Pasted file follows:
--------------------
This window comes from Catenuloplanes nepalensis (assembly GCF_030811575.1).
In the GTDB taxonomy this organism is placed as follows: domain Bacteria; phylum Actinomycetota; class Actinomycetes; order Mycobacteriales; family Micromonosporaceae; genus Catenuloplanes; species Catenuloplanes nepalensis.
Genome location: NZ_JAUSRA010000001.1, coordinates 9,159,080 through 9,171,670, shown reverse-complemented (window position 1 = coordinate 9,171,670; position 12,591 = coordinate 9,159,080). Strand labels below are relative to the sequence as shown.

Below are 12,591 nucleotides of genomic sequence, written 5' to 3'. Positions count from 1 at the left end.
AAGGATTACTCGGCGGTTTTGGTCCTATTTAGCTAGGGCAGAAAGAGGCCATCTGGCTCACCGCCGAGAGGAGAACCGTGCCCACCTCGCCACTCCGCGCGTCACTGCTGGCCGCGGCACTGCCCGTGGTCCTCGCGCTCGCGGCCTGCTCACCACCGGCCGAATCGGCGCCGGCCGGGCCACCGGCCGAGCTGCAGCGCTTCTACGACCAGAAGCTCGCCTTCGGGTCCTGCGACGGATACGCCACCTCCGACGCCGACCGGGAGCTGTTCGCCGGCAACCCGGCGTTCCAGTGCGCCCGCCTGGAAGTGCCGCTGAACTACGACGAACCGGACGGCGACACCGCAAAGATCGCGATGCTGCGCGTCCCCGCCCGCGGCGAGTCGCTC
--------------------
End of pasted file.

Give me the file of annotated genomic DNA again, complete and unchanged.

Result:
This window comes from Catenuloplanes nepalensis (assembly GCF_030811575.1).
In the GTDB taxonomy this organism is placed as follows: domain Bacteria; phylum Actinomycetota; class Actinomycetes; order Mycobacteriales; family Micromonosporaceae; genus Catenuloplanes; species Catenuloplanes nepalensis.
Genome location: NZ_JAUSRA010000001.1, coordinates 9,159,080 through 9,171,670, shown reverse-complemented (window position 1 = coordinate 9,171,670; position 12,591 = coordinate 9,159,080). Strand labels below are relative to the sequence as shown.

Below are 12,591 nucleotides of genomic sequence, written 5' to 3'. Positions count from 1 at the left end.
AAGGATTACTCGGCGGTTTTGGTCCTATTTAGCTAGGGCAGAAAGAGGCCATCTGGCTCACCGCCGAGAGGAGAACCGTGCCCACCTCGCCACTCCGCGCGTCACTGCTGGCCGCGGCACTGCCCGTGGTCCTCGCGCTCGCGGCCTGCTCACCACCGGCCGAATCGGCGCCGGCCGGGCCACCGGCCGAGCTGCAGCGCTTCTACGACCAGAAGCTCGCCTTCGGGTCCTGCGACGGATACGCCACCTCCGACGCCGACCGGGAGCTGTTCGCCGGCAACCCGGCGTTCCAGTGCGCCCGCCTGGAAGTGCCGCTGAACTACGACGAACCGGACGGCGACACCGCAAAGATCGCGATGCTGCGCGTCCCCGCCCGCGGCGAGTCGCTC